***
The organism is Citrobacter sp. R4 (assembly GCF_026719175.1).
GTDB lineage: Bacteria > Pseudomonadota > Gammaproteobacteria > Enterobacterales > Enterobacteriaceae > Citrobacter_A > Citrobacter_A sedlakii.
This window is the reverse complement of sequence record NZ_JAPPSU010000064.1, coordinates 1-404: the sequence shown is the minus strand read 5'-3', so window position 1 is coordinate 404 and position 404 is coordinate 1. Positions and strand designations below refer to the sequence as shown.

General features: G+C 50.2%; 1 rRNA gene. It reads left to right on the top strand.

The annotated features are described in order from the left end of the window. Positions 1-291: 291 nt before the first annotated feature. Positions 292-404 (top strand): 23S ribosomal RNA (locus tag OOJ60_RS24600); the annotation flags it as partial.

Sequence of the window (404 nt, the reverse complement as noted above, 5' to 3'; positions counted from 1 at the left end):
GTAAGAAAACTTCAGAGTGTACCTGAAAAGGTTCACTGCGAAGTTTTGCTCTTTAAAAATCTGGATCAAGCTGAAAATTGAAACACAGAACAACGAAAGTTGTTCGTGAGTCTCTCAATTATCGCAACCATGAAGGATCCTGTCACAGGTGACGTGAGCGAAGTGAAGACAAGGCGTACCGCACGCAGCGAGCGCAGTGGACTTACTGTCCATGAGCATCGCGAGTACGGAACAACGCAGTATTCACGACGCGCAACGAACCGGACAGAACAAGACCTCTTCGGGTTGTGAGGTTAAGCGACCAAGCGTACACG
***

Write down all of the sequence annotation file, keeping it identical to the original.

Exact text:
The organism is Citrobacter sp. R4 (assembly GCF_026719175.1).
GTDB lineage: Bacteria > Pseudomonadota > Gammaproteobacteria > Enterobacterales > Enterobacteriaceae > Citrobacter_A > Citrobacter_A sedlakii.
This window is the reverse complement of sequence record NZ_JAPPSU010000064.1, coordinates 1-404: the sequence shown is the minus strand read 5'-3', so window position 1 is coordinate 404 and position 404 is coordinate 1. Positions and strand designations below refer to the sequence as shown.

General features: G+C 50.2%; 1 rRNA gene. It reads left to right on the top strand.

The annotated features are described in order from the left end of the window. Positions 1-291: 291 nt before the first annotated feature. Positions 292-404 (top strand): 23S ribosomal RNA (locus tag OOJ60_RS24600); the annotation flags it as partial.

Sequence of the window (404 nt, the reverse complement as noted above, 5' to 3'; positions counted from 1 at the left end):
GTAAGAAAACTTCAGAGTGTACCTGAAAAGGTTCACTGCGAAGTTTTGCTCTTTAAAAATCTGGATCAAGCTGAAAATTGAAACACAGAACAACGAAAGTTGTTCGTGAGTCTCTCAATTATCGCAACCATGAAGGATCCTGTCACAGGTGACGTGAGCGAAGTGAAGACAAGGCGTACCGCACGCAGCGAGCGCAGTGGACTTACTGTCCATGAGCATCGCGAGTACGGAACAACGCAGTATTCACGACGCGCAACGAACCGGACAGAACAAGACCTCTTCGGGTTGTGAGGTTAAGCGACCAAGCGTACACG